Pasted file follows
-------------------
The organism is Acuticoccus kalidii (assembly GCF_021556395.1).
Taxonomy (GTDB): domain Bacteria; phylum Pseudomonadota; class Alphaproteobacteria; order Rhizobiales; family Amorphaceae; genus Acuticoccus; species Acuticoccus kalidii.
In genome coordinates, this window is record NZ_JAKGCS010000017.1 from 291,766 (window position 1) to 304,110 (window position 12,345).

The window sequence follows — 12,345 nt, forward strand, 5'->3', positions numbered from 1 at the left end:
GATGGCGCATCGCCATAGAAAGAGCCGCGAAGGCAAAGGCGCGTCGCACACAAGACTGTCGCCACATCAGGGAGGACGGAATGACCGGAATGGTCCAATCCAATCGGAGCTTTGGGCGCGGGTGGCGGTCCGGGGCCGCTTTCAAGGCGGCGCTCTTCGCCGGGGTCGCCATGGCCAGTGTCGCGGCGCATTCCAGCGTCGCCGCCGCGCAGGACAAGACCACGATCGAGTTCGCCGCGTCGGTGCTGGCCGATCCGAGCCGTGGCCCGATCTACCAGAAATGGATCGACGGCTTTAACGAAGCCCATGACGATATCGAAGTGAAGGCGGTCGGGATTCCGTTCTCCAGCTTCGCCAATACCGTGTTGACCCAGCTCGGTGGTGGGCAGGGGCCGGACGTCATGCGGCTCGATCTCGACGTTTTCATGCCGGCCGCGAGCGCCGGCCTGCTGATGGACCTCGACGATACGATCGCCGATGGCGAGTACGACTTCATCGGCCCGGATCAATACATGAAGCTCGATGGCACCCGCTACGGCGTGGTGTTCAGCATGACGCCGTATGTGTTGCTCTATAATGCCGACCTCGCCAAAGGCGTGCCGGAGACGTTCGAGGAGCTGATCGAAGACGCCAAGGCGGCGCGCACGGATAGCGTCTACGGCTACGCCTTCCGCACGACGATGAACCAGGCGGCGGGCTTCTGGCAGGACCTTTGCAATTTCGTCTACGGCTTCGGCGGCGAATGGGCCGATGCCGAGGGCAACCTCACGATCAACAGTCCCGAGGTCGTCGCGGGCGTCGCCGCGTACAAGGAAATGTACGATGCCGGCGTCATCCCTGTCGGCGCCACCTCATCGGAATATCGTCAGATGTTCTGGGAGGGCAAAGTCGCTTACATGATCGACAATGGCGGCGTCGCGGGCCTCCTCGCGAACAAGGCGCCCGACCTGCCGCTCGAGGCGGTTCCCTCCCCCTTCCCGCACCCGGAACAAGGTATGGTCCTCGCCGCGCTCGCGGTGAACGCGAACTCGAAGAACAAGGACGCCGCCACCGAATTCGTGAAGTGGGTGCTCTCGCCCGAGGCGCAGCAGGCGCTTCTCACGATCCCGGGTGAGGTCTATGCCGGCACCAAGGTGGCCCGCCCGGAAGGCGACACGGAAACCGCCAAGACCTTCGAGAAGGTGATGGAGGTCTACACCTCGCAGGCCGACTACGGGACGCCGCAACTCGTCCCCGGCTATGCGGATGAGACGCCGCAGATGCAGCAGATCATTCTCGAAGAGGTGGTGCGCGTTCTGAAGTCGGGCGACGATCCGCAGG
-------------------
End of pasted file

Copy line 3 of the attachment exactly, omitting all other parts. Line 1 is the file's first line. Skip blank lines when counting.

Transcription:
In genome coordinates, this window is record NZ_JAKGCS010000017.1 from 291,766 (window position 1) to 304,110 (window position 12,345).